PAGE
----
form a perfect couplet that would be “extremely awkward” if again were added. He adds that Semitic languages cannot add prepositions to words as in Greek, thus it is likely that the two phrases were identical in the telling of the story. (Finding the Lost, 159-160.)
The celebration is not of the son’s return. The celebration is of the father’s great work in recovering his son and bringing him to life. Just as with the shepherd and the lost sheep, and the woman with the lost coin, the celebration is about the finder not the found. It has profound eschatological implications. That the celebration is about the father comes from the father's own mouth in 15:24 and from the boy in 15:27 who plays a similar role to a Greek chorus. It is the angry older son in 15:30 that offers the interpretation that the party is for the prodigal son and for some reason we have come to embrace his interpretation and not the one stated by the father.
Killing a calf for the village to celebrate is the kind of action done for visiting royalty like a king or prince. To kill a fattened calf would mean that you are expecting a very large crowd. Once an animal was killed, it was assumed it would be consumed immediately. Truly, the father intended this to be a celebration of celebrations.
The parable of The Compassionate Father consists of two inverted Parallelisms. The first is about the younger son and contains eight stanzas. The second is about the older son and contains only seven stanzas, as we will see shortly. Here are the first eight stanzas as diagramed by Kenneth E. Bailey:
11Then Jesus said, "There was a man who had two sons.
A. DEATH 12 The younger of them said to his father, 'Father, give me the share of the property that will belong to me.' So he divided his property between them.
B. ALL IS LOST 13 A few days later the younger son gathered all he had and traveled to a distant country, and there he squandered his property in dissolute living. 14 When he had spent everything, a severe famine took place throughout that country, and he began to be in need.
C. REJECTION 15 So he went and hired himself out to one of the citizens of that country, who sent him to his fields to feed the pigs. 16 He would gladly have filled himself with the pods that the pigs were eating; and no one gave him anything.
D. THE PROBLEM? 17 But when he came to himself he said, 'How many of my father's hired hands have bread enough and to spare, but here I am dying of hunger!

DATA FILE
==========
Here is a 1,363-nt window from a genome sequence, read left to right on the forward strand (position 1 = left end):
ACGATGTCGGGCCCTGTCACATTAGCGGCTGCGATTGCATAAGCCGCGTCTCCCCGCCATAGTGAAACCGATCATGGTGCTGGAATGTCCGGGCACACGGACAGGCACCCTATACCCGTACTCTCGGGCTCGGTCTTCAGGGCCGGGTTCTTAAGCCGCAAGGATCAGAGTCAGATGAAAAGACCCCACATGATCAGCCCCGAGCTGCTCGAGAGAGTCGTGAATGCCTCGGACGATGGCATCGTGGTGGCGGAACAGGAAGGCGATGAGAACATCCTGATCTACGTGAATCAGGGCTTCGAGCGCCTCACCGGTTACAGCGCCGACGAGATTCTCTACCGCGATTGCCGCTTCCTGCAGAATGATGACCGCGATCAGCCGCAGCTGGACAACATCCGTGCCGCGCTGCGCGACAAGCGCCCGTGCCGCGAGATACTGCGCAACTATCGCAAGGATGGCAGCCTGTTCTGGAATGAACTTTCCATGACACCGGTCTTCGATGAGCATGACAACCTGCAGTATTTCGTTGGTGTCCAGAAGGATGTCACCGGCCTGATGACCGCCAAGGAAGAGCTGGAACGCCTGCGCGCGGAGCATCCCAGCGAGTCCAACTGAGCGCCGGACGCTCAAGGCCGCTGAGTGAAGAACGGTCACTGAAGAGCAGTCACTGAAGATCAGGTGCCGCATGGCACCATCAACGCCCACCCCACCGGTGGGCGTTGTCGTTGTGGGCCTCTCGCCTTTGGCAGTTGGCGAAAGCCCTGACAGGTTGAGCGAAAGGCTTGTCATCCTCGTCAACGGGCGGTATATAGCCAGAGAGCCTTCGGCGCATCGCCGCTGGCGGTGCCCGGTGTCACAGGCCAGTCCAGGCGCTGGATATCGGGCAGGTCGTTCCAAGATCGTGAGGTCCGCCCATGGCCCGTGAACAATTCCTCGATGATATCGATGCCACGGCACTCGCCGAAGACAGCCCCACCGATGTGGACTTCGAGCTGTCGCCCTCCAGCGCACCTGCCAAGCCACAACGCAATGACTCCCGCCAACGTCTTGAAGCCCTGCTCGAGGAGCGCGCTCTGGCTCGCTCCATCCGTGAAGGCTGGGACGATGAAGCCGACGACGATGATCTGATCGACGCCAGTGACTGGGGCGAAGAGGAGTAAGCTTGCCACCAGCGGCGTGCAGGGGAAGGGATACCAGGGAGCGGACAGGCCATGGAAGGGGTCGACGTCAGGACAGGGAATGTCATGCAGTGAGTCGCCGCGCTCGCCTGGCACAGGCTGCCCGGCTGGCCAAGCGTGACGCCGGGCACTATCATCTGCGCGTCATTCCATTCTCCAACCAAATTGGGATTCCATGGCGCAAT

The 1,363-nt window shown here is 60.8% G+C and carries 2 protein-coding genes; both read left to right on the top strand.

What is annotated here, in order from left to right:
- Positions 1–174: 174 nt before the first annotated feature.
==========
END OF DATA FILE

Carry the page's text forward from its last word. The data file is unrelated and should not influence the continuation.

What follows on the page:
D. THE SOLUTION? 18 I will get up and go to my father, and I will say to him, "Father, I have sinned against heaven and before you; 19 I am no longer worthy to be called your son; treat me like one of your hired hands."
C. ACCEPTANCE 20 But while he was still far off, his father saw him and was filled with compassion; he ran and put his arms around him and kissed him.
B. ALL IS RESTORED 21 Then the son said to him, 'Father, I have sinned against heaven and before you; I am no longer worthy to be called your son.' 22 But the father said to his slaves, 'Quickly, bring out a robe -- the best one -- and put it on him; put a ring on his finger and sandals on his feet.
A. RESSURECTION 23 And get the fatted calf and kill it, and let us eat and celebrate; 24 for this son of mine was dead and is alive
again; he was lost and is found!' And they began to celebrate.
These eight stanzas leave us with the relationship between the father and youngest son reconciled. This is the part of the story with which most of us identify. We identify with the prodigal son in this story and long for the love the father shows the son.
But Jesus’ story is not complete. The youngest son has been found but the oldest son is not yet home. There are problems yet to be resolved. Technically the father no longer owns the estate. The father has the right to make use of whatever he needs for his own needs but the older son owns the estate.
How will the older son respond to the lavish grace the father has bestowed on the younger son?